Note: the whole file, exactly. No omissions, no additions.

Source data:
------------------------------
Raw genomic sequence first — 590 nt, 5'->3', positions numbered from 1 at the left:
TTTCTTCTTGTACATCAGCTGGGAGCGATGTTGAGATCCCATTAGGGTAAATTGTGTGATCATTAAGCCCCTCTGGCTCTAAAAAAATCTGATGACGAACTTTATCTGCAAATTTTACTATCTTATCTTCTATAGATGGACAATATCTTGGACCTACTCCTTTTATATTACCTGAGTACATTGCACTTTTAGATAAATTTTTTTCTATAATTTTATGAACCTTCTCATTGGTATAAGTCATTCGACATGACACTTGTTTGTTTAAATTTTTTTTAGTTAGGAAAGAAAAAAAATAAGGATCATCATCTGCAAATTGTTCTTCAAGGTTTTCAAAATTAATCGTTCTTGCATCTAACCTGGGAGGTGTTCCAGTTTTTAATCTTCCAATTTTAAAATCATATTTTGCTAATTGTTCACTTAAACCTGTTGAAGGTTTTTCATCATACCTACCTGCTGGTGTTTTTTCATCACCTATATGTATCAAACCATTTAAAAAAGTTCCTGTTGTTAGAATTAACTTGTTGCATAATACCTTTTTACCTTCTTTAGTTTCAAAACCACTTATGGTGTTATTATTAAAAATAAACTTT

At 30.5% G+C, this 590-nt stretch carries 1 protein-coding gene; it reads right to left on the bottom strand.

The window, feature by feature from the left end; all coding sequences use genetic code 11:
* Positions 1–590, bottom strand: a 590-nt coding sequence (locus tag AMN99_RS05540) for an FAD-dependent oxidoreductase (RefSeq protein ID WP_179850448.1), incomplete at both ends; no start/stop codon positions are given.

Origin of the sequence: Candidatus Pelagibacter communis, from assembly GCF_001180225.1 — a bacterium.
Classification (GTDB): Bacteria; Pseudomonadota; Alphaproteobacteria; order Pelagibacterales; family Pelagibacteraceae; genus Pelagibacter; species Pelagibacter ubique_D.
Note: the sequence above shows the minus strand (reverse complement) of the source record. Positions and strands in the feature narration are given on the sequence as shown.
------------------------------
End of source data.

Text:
Raw genomic sequence first — 590 nt, 5'->3', positions numbered from 1 at the left:
TTTCTTCTTGTACATCAGCTGGGAGCGATGTTGAGATCCCATTAGGGTAAATTGTGTGATCATTAAGCCCCTCTGGCTCTAAAAAAATCTGATGACGAACTTTATCTGCAAATTTTACTATCTTATCTTCTATAGATGGACAATATCTTGGACCTACTCCTTTTATATTACCTGAGTACATTGCACTTTTAGATAAATTTTTTTCTATAATTTTATGAACCTTCTCATTGGTATAAGTCATTCGACATGACACTTGTTTGTTTAAATTTTTTTTAGTTAGGAAAGAAAAAAAATAAGGATCATCATCTGCAAATTGTTCTTCAAGGTTTTCAAAATTAATCGTTCTTGCATCTAACCTGGGAGGTGTTCCAGTTTTTAATCTTCCAATTTTAAAATCATATTTTGCTAATTGTTCACTTAAACCTGTTGAAGGTTTTTCATCATACCTACCTGCTGGTGTTTTTTCATCACCTATATGTATCAAACCATTTAAAAAAGTTCCTGTTGTTAGAATTAACTTGTTGCATAATACCTTTTTACCTTCTTTAGTTTCAAAACCACTTATGGTGTTATTATTAAAAATAAACTTT

At 30.5% G+C, this 590-nt stretch carries 1 protein-coding gene; it reads right to left on the bottom strand.

The window, feature by feature from the left end; all coding sequences use genetic code 11:
* Positions 1–590, bottom strand: a 590-nt coding sequence (locus tag AMN99_RS05540) for an FAD-dependent oxidoreductase (RefSeq protein ID WP_179850448.1), incomplete at both ends; no start/stop codon positions are given.

Origin of the sequence: Candidatus Pelagibacter communis, from assembly GCF_001180225.1 — a bacterium.
Classification (GTDB): Bacteria; Pseudomonadota; Alphaproteobacteria; order Pelagibacterales; family Pelagibacteraceae; genus Pelagibacter; species Pelagibacter ubique_D.
Note: the sequence above shows the minus strand (reverse complement) of the source record. Positions and strands in the feature narration are given on the sequence as shown.